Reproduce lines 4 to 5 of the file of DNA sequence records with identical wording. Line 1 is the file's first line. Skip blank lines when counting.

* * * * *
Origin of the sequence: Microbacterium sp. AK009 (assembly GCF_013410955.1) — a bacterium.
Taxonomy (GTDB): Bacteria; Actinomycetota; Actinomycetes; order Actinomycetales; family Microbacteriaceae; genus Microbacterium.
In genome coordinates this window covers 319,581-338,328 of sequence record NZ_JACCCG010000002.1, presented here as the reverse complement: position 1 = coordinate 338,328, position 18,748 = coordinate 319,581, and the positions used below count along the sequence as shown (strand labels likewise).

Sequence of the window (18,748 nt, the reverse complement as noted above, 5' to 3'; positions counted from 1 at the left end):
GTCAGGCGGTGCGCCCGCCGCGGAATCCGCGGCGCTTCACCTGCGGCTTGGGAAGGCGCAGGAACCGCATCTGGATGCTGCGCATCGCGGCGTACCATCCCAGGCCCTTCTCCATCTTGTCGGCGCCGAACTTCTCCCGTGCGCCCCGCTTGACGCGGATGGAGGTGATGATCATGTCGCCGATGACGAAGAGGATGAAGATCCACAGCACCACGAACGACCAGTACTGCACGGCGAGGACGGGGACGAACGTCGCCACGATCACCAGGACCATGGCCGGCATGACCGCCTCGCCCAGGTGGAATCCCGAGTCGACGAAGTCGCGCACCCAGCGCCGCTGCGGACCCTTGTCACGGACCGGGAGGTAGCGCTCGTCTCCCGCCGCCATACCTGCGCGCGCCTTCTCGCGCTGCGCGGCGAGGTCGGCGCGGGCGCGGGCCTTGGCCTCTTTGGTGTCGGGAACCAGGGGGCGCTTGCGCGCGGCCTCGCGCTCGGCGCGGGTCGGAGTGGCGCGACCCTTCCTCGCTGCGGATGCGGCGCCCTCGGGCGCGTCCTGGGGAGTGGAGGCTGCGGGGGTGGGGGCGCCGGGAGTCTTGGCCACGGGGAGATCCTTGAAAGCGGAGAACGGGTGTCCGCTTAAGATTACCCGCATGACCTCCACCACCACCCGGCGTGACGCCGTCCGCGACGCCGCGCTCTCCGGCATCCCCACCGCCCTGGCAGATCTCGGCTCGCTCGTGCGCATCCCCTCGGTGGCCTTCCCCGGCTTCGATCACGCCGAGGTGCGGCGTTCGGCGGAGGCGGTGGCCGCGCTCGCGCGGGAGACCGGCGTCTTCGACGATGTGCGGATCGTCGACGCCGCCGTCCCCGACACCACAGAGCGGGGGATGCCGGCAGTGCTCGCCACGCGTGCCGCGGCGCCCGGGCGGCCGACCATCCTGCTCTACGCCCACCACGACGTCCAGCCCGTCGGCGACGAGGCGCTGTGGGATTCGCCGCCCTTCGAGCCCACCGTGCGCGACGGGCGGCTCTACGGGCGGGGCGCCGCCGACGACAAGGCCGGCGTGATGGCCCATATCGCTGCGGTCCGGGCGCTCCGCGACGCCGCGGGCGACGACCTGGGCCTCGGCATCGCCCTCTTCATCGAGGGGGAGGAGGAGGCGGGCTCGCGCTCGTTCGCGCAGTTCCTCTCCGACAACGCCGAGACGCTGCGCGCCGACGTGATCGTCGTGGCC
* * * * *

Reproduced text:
Sequence of the window (18,748 nt, the reverse complement as noted above, 5' to 3'; positions counted from 1 at the left end):
GTCAGGCGGTGCGCCCGCCGCGGAATCCGCGGCGCTTCACCTGCGGCTTGGGAAGGCGCAGGAACCGCATCTGGATGCTGCGCATCGCGGCGTACCATCCCAGGCCCTTCTCCATCTTGTCGGCGCCGAACTTCTCCCGTGCGCCCCGCTTGACGCGGATGGAGGTGATGATCATGTCGCCGATGACGAAGAGGATGAAGATCCACAGCACCACGAACGACCAGTACTGCACGGCGAGGACGGGGACGAACGTCGCCACGATCACCAGGACCATGGCCGGCATGACCGCCTCGCCCAGGTGGAATCCCGAGTCGACGAAGTCGCGCACCCAGCGCCGCTGCGGACCCTTGTCACGGACCGGGAGGTAGCGCTCGTCTCCCGCCGCCATACCTGCGCGCGCCTTCTCGCGCTGCGCGGCGAGGTCGGCGCGGGCGCGGGCCTTGGCCTCTTTGGTGTCGGGAACCAGGGGGCGCTTGCGCGCGGCCTCGCGCTCGGCGCGGGTCGGAGTGGCGCGACCCTTCCTCGCTGCGGATGCGGCGCCCTCGGGCGCGTCCTGGGGAGTGGAGGCTGCGGGGGTGGGGGCGCCGGGAGTCTTGGCCACGGGGAGATCCTTGAAAGCGGAGAACGGGTGTCCGCTTAAGATTACCCGCATGACCTCCACCACCACCCGGCGTGACGCCGTCCGCGACGCCGCGCTCTCCGGCATCCCCACCGCCCTGGCAGATCTCGGCTCGCTCGTGCGCATCCCCTCGGTGGCCTTCCCCGGCTTCGATCACGCCGAGGTGCGGCGTTCGGCGGAGGCGGTGGCCGCGCTCGCGCGGGAGACCGGCGTCTTCGACGATGTGCGGATCGTCGACGCCGCCGTCCCCGACACCACAGAGCGGGGGATGCCGGCAGTGCTCGCCACGCGTGCCGCGGCGCCCGGGCGGCCGACCATCCTGCTCTACGCCCACCACGACGTCCAGCCCGTCGGCGACGAGGCGCTGTGGGATTCGCCGCCCTTCGAGCCCACCGTGCGCGACGGGCGGCTCTACGGGCGGGGCGCCGCCGACGACAAGGCCGGCGTGATGGCCCATATCGCTGCGGTCCGGGCGCTCCGCGACGCCGCGGGCGACGACCTGGGCCTCGGCATCGCCCTCTTCATCGAGGGGGAGGAGGAGGCGGGCTCGCGCTCGTTCGCGCAGTTCCTCTCCGACAACGCCGAGACGCTGCGCGCCGACGTGATCGTCGTGGCC